Thursday, January 7, 2010



The story of the caterpillar can be summed up as such. From birth till an undisclosed time, the caterpillar eats. And eats and eats, everything in sight, all the time, for what? To roll himself into a cocoon, dark and moist, a time capsule of a different sort, a capsule of change. After a while, the caterpillar rips the cocoon from himself and emerges as something completely different-- a beautiful butterfly. Yes, yes, you nod. What's the point? We all know about how caterpillars turn into butterflies, how they are humble and rather ugly, creepy and crawly in the beginning but then go on to become something winged and extraordinary, the one insect that is not universally shrieked at. It's a thing of beauty, this transformation, it really is. And as we are so easily mesmerized by the beauty-filled flap of the butterfly wings, I have just one question for you. Does the caterpillar know that he is going to turn into a beautiful butterfly?

Think about it for a moment. Does the caterpillar think that it’s predetermined destiny is to simply eat until the end of time, and the things that happen afterwards, the cocoon, the evolution, is the caterpillar unaware of the transformation until he looks down at himself one day and realizes that he is no longer a measly worm-like thing? Or does the caterpillar eat and hold onto that will to survive, knowing that in the future, his life on the ground will be over soon and he will be granted wings to fly? Disregarding science and the development of insect brains, the life and changes of a caterpillar provide ample question and speculation, speculation that we can incorporate into our own lives. We are the caterpillars and our future selves our butterflies or perhaps just even larger caterpillars, as we wonder for sure whether we know what will happen then.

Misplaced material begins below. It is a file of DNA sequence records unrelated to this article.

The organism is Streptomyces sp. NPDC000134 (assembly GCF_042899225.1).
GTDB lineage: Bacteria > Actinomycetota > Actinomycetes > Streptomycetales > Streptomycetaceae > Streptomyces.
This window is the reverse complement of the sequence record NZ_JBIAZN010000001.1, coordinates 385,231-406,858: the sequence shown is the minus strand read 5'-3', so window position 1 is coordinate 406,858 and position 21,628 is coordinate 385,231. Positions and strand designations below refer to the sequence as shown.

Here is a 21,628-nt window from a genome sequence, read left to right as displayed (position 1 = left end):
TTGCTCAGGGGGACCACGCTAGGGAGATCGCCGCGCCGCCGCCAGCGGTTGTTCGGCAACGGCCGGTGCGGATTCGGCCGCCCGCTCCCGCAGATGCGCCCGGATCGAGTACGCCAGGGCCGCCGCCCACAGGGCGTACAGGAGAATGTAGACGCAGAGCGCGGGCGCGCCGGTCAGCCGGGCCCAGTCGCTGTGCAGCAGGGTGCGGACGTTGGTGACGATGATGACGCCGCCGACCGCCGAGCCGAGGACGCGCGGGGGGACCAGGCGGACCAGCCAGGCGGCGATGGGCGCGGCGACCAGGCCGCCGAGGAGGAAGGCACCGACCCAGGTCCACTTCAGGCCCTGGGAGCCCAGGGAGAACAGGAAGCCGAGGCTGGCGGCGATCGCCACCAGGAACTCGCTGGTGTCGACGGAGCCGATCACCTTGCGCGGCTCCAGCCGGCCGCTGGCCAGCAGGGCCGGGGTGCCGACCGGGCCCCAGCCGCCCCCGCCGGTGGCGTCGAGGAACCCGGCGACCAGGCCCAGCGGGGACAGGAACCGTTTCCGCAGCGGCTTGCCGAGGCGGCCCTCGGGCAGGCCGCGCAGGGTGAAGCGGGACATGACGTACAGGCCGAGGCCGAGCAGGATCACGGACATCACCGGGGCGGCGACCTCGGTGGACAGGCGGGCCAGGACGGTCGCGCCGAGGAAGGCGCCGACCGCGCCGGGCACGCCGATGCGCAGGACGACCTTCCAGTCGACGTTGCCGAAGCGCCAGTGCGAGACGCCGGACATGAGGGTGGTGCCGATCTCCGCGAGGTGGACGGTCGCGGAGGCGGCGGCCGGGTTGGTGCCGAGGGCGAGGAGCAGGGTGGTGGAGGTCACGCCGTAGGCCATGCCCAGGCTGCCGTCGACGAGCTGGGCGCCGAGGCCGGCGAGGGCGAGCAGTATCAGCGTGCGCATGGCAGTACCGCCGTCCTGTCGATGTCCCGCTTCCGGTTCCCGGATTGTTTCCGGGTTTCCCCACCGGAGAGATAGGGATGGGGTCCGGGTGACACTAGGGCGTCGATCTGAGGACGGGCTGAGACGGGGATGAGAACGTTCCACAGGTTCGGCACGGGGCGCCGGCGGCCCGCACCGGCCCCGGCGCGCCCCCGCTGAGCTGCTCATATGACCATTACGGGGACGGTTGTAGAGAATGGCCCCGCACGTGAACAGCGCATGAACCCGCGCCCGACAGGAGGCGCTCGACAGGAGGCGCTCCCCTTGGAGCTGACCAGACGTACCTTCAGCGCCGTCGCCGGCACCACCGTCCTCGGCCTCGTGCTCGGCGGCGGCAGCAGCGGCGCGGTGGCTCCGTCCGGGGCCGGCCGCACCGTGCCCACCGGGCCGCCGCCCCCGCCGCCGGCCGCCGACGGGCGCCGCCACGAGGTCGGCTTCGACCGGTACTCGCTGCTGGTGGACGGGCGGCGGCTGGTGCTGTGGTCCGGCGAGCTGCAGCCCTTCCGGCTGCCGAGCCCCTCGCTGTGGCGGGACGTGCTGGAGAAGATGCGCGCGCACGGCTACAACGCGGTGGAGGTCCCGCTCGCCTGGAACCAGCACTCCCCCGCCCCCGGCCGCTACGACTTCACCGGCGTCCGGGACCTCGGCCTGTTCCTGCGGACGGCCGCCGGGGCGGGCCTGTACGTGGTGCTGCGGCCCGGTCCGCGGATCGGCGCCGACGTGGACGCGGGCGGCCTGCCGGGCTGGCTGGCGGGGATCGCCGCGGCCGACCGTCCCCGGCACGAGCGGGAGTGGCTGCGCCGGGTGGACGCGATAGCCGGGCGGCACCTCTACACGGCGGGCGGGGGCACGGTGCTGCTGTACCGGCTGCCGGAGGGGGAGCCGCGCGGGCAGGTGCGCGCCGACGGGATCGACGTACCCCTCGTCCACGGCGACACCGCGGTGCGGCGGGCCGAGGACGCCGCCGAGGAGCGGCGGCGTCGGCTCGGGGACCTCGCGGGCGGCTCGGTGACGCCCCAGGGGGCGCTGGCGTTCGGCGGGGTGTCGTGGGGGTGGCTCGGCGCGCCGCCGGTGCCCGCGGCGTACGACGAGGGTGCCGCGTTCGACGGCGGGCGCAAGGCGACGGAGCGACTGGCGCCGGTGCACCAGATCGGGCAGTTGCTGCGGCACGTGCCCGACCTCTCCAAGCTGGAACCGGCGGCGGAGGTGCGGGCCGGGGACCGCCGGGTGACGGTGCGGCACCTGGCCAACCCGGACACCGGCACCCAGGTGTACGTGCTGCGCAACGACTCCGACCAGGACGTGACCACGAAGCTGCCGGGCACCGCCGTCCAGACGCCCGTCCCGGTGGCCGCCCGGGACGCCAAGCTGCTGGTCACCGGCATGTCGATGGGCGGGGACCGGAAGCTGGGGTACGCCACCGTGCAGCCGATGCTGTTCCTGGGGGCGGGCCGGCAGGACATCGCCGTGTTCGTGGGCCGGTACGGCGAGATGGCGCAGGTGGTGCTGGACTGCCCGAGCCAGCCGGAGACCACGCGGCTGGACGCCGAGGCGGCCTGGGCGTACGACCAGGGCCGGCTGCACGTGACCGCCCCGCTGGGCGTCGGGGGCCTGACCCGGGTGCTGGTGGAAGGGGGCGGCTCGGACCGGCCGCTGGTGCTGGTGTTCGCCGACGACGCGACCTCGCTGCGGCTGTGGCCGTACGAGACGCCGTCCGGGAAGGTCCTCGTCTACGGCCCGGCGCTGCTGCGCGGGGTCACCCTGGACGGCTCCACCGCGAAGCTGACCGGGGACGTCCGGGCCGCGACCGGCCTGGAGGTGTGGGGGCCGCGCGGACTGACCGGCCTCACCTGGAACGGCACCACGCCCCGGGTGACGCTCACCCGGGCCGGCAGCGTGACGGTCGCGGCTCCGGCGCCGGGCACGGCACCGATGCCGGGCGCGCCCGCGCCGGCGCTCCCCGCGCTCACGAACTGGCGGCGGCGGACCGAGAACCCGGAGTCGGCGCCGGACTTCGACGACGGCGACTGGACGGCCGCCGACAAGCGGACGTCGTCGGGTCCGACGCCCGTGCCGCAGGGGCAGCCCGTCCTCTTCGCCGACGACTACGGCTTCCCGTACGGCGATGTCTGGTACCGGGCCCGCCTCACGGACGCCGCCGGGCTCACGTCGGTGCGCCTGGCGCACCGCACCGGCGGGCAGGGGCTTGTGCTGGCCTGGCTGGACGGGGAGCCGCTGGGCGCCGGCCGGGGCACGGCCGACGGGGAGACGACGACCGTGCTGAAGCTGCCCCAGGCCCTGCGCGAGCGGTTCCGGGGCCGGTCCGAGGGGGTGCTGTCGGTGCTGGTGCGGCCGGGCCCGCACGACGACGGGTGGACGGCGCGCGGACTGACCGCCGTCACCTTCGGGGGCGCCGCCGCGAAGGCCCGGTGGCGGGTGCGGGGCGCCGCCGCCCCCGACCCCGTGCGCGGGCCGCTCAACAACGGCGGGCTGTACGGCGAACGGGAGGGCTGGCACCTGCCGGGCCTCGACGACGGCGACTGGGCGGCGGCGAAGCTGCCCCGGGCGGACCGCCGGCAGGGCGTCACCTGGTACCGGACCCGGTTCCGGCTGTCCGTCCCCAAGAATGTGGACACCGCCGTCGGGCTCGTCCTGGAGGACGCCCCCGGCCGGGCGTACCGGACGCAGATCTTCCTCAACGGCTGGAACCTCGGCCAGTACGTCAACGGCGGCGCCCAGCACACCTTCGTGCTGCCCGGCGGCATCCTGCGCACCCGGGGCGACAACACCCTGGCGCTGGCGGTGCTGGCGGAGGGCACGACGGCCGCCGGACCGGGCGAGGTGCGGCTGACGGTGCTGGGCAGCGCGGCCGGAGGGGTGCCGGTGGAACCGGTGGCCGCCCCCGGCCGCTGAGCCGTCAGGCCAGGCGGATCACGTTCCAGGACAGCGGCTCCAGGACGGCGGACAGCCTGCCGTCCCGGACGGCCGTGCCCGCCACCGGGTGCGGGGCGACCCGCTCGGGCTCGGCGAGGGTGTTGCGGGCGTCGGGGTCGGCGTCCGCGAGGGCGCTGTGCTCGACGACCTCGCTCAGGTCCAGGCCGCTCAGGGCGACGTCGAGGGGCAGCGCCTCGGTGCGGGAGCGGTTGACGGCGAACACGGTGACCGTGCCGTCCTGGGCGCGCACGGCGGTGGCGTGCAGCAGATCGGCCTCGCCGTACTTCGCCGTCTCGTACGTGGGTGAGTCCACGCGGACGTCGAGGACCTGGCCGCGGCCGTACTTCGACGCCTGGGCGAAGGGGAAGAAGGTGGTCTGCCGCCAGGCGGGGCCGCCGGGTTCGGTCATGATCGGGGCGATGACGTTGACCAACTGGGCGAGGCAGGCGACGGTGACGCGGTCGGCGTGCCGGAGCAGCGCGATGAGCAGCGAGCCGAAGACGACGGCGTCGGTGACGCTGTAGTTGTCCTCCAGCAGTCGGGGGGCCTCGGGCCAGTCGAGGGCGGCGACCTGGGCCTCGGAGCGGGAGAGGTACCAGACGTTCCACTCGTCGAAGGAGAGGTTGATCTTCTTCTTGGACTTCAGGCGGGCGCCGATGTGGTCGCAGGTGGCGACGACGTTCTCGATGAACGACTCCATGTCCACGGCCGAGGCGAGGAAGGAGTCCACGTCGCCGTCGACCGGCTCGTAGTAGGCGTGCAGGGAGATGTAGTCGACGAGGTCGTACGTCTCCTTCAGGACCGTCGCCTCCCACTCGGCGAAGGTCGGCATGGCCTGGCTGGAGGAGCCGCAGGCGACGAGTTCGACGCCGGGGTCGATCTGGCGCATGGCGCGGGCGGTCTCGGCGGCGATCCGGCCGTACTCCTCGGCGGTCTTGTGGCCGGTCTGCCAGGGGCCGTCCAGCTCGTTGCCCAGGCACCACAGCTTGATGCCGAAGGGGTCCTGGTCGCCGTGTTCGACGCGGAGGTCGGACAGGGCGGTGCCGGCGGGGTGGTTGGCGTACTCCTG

At the Musee Mechanique in San Francisco, there is a machine. “Steer the ship of your future!” it claimed, with dozens of future life options lit up before me. From pirate to doctor, it seemed everything was there, and I placed a quarter in. A moment later, “Nudist” flashed loudly before my eyes, my supposed destiny. I don’t know whether that’ll come true, but I do know that if that is my fate, then so be it. The caterpillar is a metaphor for us all, and we don’t know whether we’ll end up as butterflies or moths, so to speak, or whether we’ll remain forever a maggot. Caterpillars don’t know that they’re going to become butterflies and neither do we. The caterpillar strives to survive because the future is unknown, and only by clinging onto life can we even hope to see the potential beauty on the other side, in the future. All we can do is hope we find that cocoon of ours and perhaps we will blossom into something worth remembering during our short stint of life.

No comments:

Post a Comment